Research from other disciplines can further express this point. One example is the work in the realm of mental imagery by psychologists. Studies reveal how different parts of the mind work to produce moving imagery and mental transition through time and space.
Furthermore, extended from the work of Luis Bunuel is the notion of cinema as dream. Throughout his works, reality breaks down and becomes blurred, sometimes into absurdity. These dream like effects suggest cinema is similar to dream matter itself. Even the process of watching films – allowing the mind to be open whilst the body is static is like the sleep process. This fits with the Buddhist philosophy of one seeing a dream rather than having a dream.

Ignored by many schools of thought since the Renaissance, there is an incredible rich and vibrant history of the use and development of esoteric imagery in world religions, mysticism and movements. These mental images have been used as tools to initiate religious ecstasy and experience.

The biblical book of Ezekiel contains the famous image of the divine chariot, supposedly the meta-physical emanation of God. This chariot, bursting with fire, electrical charge, angels and beastly protrusions has been used as the basis for mystical theology and meditation. The images break down into an energy map of the kinetics of divine action inside the physical world.

Another example from ‘Shamanism’ by Mircea Eliade explains the extreme importance of spirit visions in all varieties of shamanic initiations. Seeing a spirit, either in a dream or awake, is a certain sign that one has, in some sort, obtained a spiritual condition.

It is the combination of spiritual visions and seeing that is most interesting in this regard. In some way, cinema can point to a new way of seeing, one that may hold reference to a means of spiritual engagement that society has lost through a preoccupation with rationalism and logical explanation.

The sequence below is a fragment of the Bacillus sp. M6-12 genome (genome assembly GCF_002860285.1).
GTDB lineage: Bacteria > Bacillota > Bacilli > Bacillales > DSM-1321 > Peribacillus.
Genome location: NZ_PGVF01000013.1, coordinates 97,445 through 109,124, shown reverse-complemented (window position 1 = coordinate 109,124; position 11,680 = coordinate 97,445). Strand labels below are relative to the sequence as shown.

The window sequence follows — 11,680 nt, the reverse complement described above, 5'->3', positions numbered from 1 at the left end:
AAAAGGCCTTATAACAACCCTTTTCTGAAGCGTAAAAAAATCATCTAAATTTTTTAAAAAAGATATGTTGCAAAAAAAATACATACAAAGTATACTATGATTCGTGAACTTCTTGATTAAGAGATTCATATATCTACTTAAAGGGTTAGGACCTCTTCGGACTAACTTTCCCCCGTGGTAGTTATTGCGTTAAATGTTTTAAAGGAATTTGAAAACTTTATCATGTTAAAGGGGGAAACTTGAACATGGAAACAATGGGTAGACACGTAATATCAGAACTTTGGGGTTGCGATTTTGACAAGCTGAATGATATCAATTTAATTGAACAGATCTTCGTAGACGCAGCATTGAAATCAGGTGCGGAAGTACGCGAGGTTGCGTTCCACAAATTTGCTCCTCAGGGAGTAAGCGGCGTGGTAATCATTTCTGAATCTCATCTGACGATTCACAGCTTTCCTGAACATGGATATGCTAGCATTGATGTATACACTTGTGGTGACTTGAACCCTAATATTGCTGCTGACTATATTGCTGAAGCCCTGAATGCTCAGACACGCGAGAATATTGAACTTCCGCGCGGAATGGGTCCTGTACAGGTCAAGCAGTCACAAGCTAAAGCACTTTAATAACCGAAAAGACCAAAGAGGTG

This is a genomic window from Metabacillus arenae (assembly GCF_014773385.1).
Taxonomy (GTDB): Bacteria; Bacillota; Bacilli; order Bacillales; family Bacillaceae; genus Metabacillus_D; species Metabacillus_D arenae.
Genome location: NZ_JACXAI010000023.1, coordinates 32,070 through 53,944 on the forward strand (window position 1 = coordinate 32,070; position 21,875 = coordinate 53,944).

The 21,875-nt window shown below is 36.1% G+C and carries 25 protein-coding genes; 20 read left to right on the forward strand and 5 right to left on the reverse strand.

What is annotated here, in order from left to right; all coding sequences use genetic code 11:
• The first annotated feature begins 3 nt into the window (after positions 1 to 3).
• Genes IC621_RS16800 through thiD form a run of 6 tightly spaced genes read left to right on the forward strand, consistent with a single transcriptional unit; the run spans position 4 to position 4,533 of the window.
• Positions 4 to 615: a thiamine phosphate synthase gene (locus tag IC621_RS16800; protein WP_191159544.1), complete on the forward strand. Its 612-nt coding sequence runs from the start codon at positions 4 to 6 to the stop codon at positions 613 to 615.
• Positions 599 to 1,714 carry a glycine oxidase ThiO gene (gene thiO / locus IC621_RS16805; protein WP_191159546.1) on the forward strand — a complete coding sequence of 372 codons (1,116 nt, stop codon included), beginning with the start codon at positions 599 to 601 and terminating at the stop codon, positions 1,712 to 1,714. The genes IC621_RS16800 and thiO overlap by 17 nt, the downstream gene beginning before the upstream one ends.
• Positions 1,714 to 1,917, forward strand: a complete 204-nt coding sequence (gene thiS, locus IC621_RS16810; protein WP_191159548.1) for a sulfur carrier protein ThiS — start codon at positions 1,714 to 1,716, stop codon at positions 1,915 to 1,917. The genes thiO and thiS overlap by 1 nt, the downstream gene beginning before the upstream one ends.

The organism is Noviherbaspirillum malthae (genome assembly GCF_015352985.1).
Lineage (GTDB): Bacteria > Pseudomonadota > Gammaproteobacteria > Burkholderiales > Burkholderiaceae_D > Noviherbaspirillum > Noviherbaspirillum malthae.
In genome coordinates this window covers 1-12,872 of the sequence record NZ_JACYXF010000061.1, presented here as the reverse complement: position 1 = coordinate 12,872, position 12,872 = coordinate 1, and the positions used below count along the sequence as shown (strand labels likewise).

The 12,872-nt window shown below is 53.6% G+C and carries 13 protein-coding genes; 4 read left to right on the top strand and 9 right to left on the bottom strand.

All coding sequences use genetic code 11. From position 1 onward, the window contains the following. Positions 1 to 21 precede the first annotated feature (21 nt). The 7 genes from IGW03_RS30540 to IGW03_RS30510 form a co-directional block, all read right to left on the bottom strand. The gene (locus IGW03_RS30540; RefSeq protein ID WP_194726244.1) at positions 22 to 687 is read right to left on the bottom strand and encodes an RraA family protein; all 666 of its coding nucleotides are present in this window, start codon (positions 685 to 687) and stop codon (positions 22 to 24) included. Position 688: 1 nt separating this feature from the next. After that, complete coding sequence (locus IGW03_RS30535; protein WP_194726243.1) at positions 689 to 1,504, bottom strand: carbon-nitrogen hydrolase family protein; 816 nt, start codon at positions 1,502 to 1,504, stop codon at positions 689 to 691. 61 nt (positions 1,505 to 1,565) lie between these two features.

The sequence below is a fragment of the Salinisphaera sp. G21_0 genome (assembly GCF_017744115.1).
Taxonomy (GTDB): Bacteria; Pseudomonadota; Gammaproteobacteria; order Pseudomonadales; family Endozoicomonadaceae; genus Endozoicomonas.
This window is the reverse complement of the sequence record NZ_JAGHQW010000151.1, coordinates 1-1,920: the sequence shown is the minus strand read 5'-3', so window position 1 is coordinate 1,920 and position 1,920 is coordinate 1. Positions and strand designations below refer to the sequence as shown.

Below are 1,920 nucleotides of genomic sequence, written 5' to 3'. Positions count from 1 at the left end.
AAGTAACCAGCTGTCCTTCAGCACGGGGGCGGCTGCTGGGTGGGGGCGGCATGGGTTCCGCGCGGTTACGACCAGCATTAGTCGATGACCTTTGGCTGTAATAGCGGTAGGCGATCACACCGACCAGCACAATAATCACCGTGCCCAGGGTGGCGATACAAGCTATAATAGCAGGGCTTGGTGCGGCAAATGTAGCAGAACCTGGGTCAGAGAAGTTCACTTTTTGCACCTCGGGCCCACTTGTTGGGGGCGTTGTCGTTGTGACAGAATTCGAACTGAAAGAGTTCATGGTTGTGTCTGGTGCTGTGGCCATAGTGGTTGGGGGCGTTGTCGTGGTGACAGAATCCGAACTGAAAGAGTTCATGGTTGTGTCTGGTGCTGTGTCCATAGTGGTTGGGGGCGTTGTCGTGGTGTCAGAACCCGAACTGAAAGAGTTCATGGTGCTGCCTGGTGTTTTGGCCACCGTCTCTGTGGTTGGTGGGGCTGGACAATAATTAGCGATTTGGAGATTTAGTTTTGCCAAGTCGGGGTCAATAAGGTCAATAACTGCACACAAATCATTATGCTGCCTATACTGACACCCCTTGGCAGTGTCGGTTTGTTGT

The aim is to make cinema to research deeper into the seeing of the mind and into the landscape of the subconscious and the mysterious.

The fundamental idea is that images can live, becoming almost organic, pulsating and qualitative.

One method to achieve this would be to use very intense and fast edited imagery, to symbolise a tribal rite, that would take the audience into a different phase of consiousness and even be hypnotic. The images will take the minds of the audience on a journey of new discovery.

This is an alternative theory of film as a form of seeing. It contends that cinema holds the ability to represent the emotions, energy and shifting equilibrium of global consciousness.

In the film ‘2001’ by Stanley Kubrick, the narrative suggests a series of monoliths guided by a hidden and unknowable force interacting with the development of mankind. The film, like the mystics before us, astonishingly claims that spiritual imagery and mystery is transcended intelligence.

A deeper understanding of image history can help open up the mental fixations of society and provide fresh means of understanding new technology.

Furthermore, innovative processes of understanding the mind through cinema can lead to therapeutic effects. Mental image projection is being used to great effect by many counsellors and holistic therapists.

This manifesto of cinema will lastly help us to understand ourselves in a transformational way and how our mind negotiates with the visual world.